Drumstrokes introduce extracts from Marc-Antoine Charpentier's Te Deum. Watch carefully at how Christie throws himself bodily into his conducting. Again, this isn't for show. He's in symbiosis with his singers and players, bringing out together the full force of the music. In the angelic Lully Regina Caeli , he sings the Alleluias. silently, at one with the trio and their intricate interactions. The camera pans to the chapel's painted ceiling with its images of heaven. A trio from Henri Desmarest Usquequo Domine follows and then 5the choral finale from Lalande Te Deum laudamaus, another Les Arts Flo speciality.
The concert now moves to the Hall of Mirrors, Versailles' crowning glory. Ordinary tourists may not get to see the chandeliers lit up like this, their light refracted in multitude, illuminating the entire room. Podalydès is seen, walking silently in awe. Echoes of his "La musique nouurit....." speech resonate. Now, at last we see the audience. They're wearing ordinary street clothes. Polyadès smiles and welcomes them in though they don't seem to notice because Les Arts Flo are playing again. Podalydès then addresses the throng : perhaps he's Louis XIV proud of what he's achieved throwing his arms open, too, to the world outside, still visible though dusk encroaches.
Podalydès leads Eloide Fonnard by the hand as she sings Charpentier Les plaisirs de Versailles,, as the King might have led a muse in one of the mythical enactments he enjoyed so much. More Charpentier, more Lalande and music written for Versailles. Now the singers walk through the crowd, smiling and occasionally striking dance poses, followed by the theorbo player.and then the whole chorus. Again, this is more than detail, but central to meaning.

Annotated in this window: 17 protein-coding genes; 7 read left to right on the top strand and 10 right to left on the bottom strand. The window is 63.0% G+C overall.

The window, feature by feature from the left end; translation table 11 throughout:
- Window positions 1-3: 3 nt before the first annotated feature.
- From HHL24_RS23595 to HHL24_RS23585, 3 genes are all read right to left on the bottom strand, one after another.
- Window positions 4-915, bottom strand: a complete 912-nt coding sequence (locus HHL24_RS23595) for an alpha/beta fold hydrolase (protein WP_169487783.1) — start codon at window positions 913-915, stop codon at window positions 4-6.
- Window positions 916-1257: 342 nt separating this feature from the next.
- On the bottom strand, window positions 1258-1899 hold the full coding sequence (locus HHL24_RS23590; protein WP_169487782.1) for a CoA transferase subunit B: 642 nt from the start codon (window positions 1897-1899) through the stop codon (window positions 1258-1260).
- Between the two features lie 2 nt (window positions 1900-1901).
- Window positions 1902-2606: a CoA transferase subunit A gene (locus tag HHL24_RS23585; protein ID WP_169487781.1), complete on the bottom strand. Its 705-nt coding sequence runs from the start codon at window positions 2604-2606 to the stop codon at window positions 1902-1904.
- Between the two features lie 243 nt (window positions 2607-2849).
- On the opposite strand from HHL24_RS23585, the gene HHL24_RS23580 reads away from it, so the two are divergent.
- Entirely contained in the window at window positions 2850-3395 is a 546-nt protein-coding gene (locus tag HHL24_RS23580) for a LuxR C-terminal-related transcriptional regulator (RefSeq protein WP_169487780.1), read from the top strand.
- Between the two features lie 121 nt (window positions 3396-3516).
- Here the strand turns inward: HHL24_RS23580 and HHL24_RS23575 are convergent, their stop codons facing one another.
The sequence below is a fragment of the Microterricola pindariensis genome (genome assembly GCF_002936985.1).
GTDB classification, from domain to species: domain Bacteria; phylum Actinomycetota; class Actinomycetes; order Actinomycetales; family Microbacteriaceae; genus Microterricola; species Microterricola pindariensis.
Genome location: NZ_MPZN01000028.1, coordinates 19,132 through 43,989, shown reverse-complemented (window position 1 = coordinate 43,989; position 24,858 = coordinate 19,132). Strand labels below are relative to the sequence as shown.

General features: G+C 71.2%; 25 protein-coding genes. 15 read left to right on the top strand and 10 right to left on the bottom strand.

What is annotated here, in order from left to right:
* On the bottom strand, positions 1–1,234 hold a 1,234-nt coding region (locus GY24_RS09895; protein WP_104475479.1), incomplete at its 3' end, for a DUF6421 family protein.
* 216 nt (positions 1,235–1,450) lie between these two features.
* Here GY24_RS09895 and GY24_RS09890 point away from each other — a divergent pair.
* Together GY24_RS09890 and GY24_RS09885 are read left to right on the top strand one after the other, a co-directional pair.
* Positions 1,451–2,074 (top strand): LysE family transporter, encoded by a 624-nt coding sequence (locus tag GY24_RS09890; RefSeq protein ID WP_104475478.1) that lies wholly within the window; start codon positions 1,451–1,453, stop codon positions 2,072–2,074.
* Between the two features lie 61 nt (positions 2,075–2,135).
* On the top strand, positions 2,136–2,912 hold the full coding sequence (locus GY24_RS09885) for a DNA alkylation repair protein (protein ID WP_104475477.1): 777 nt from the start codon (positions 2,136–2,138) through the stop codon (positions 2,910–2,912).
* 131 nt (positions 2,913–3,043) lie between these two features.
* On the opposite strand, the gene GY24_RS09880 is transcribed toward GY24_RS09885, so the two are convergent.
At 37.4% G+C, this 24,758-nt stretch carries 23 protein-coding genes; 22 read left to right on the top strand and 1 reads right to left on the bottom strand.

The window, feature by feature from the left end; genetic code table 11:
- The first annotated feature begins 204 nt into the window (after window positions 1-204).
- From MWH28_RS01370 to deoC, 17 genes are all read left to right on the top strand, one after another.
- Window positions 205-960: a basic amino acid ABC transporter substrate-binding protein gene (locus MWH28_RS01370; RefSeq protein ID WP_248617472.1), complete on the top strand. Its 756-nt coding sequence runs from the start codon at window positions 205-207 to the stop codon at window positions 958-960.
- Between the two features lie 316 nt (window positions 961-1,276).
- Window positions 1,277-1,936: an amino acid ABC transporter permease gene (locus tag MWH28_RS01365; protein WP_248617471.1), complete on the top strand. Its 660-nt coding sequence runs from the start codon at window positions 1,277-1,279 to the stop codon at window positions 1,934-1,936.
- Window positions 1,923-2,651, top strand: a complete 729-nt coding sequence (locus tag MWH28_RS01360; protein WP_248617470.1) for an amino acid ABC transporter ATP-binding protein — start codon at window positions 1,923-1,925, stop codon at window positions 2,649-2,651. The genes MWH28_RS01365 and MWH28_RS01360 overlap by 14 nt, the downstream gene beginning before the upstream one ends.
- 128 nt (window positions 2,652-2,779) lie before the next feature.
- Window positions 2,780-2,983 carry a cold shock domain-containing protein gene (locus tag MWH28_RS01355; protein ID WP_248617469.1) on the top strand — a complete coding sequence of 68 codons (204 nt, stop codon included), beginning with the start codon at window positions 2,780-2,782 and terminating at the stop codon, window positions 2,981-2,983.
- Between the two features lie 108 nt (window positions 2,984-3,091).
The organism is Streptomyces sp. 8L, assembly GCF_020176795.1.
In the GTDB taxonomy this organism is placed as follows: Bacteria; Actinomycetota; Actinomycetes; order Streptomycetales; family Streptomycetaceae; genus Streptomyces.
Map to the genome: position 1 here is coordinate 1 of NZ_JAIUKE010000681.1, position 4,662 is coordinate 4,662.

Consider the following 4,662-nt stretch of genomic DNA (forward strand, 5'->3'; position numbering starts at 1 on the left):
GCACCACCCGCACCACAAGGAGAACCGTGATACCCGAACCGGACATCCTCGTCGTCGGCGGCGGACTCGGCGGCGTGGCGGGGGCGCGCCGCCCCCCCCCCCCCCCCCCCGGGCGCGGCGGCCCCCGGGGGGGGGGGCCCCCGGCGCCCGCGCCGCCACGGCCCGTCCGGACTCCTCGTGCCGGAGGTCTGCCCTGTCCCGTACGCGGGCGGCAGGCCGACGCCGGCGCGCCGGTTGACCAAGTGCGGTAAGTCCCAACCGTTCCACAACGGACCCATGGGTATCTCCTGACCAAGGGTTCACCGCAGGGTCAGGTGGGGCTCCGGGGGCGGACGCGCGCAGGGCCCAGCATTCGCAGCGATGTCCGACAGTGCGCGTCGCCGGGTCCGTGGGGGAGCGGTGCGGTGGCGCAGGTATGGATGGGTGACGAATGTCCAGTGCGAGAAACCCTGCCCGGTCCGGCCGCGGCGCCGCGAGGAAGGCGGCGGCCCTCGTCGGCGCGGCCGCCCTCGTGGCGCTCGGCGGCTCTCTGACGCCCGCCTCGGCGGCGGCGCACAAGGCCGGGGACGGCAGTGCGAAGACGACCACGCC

Christie and Les Arts Flo concluded with some of Charpentier's incidental music for Molière's Le malade imaginaire, shocking "new" work that departed from Lully's stranglehold on French music., paving the way for Rameau and masters to come. "LOUIS ! LOUIS ! and "Mille fois, mille fois", the singers sing. Is Charpentier picking up a theme from Lully's Atys ? Just as the candles and mirrors of the Galerie des Glaces reflect light, the musical achievements of the reign of Louis XIV are reflected endlessly so long as there are those who listen, care and create anew. Suddenly, the Hall of Mirrors is eclipsed by a spectacular fireworks display on the terraces, such as Louis XIV adored. Christie waves his arms in a flourish. He looks exhausted, but deliriously happy, and so he should be. For this was truly the "Night of Louis XIV".
Also enjoy this docu about Louis XIV and baroque dance